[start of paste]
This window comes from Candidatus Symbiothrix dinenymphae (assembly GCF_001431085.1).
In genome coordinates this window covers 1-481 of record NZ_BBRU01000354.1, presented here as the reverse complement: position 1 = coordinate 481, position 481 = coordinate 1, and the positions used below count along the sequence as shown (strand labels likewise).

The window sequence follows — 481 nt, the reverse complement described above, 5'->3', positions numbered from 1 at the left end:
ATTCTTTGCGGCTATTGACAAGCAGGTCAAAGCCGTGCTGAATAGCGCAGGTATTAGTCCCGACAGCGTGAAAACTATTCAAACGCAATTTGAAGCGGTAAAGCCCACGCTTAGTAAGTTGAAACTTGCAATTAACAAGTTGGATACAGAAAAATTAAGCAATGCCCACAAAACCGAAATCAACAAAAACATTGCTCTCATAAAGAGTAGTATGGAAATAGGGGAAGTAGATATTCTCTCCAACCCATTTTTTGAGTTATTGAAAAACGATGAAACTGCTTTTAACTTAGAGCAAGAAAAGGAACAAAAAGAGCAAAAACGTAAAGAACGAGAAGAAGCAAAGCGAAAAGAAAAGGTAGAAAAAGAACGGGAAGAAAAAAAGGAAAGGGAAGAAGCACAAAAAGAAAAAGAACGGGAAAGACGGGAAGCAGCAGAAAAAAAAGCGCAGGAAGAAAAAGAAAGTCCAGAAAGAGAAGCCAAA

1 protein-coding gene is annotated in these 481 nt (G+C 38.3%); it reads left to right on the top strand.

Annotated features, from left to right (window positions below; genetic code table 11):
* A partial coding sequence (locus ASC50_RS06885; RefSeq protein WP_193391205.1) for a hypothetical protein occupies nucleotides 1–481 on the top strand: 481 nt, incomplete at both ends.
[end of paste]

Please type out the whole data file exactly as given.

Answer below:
This window comes from Candidatus Symbiothrix dinenymphae (assembly GCF_001431085.1).
In genome coordinates this window covers 1-481 of record NZ_BBRU01000354.1, presented here as the reverse complement: position 1 = coordinate 481, position 481 = coordinate 1, and the positions used below count along the sequence as shown (strand labels likewise).

The window sequence follows — 481 nt, the reverse complement described above, 5'->3', positions numbered from 1 at the left end:
ATTCTTTGCGGCTATTGACAAGCAGGTCAAAGCCGTGCTGAATAGCGCAGGTATTAGTCCCGACAGCGTGAAAACTATTCAAACGCAATTTGAAGCGGTAAAGCCCACGCTTAGTAAGTTGAAACTTGCAATTAACAAGTTGGATACAGAAAAATTAAGCAATGCCCACAAAACCGAAATCAACAAAAACATTGCTCTCATAAAGAGTAGTATGGAAATAGGGGAAGTAGATATTCTCTCCAACCCATTTTTTGAGTTATTGAAAAACGATGAAACTGCTTTTAACTTAGAGCAAGAAAAGGAACAAAAAGAGCAAAAACGTAAAGAACGAGAAGAAGCAAAGCGAAAAGAAAAGGTAGAAAAAGAACGGGAAGAAAAAAAGGAAAGGGAAGAAGCACAAAAAGAAAAAGAACGGGAAAGACGGGAAGCAGCAGAAAAAAAAGCGCAGGAAGAAAAAGAAAGTCCAGAAAGAGAAGCCAAA

1 protein-coding gene is annotated in these 481 nt (G+C 38.3%); it reads left to right on the top strand.

Annotated features, from left to right (window positions below; genetic code table 11):
* A partial coding sequence (locus ASC50_RS06885; RefSeq protein WP_193391205.1) for a hypothetical protein occupies nucleotides 1–481 on the top strand: 481 nt, incomplete at both ends.